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A Ribonucleic acid (RNA) is a molecule found in all cells, comprised of many individual units of nucleic acid. It differs from DNA (deoxyribonucleic acid) in that it only contains a single, not double strand, and substitutes uracil for thymine. The sugar backbone of RNA is also composed of ribose (DNA contains deoxyribose). RNAs fall into several different categories, depending on function.

The primary role of mRNA in is to transfer a copy of the information coded in DNA to a ribosome to be expressed as a protein, using a form of RNA known as messenger RNA (mRNA). mRNA in eukaryotes undergoes spicing after transcription from DNA to remove introns or to use alternative splicing to create a different gene product. Alternatively-spliced transcripts can also express the same protein, but at different levels, due to the removal or addition of regulatory sequences.

The main role of tRNA, or transfer RNA is to carry an amino acid to the mRNA (while the mRNA is in the ribosome) during translation of the mRNA into a protein.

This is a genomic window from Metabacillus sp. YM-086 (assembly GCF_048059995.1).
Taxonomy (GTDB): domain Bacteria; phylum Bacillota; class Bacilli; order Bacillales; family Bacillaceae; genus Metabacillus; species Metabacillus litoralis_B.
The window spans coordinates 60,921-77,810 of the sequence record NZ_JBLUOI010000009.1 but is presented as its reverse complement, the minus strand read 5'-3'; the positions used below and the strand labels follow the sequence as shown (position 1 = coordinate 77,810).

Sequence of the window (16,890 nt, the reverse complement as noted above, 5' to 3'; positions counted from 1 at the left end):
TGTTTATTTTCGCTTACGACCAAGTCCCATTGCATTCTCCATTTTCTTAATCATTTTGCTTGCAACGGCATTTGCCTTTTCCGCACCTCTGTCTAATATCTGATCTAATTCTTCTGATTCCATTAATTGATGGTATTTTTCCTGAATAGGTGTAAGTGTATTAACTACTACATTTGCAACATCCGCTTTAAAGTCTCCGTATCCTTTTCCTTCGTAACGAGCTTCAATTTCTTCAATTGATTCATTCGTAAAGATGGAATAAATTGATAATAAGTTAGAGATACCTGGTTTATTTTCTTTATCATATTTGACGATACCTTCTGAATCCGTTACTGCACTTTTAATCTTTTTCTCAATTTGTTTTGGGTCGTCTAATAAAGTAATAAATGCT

The main role of rRNA or ribosomal RNA is to form the ribosome. RNA that has catalytic properties (such as the ribosome) is referred to as a ribozyme.

Purification of RNA is problematic as enzymes that degrade RNA (RNases) are ubiquitous. Successful RNA purification depends on degradation of the DNA template used via DNase and avoidance of RNase using sterile technique.

The polio virus is an example of an organism which contains only RNA to carry its genetic information. Some protists such as Paramecium carry similar RNA genes in structures called micronuclei. These are involved in mating and replicate independently from the main cell nucleus.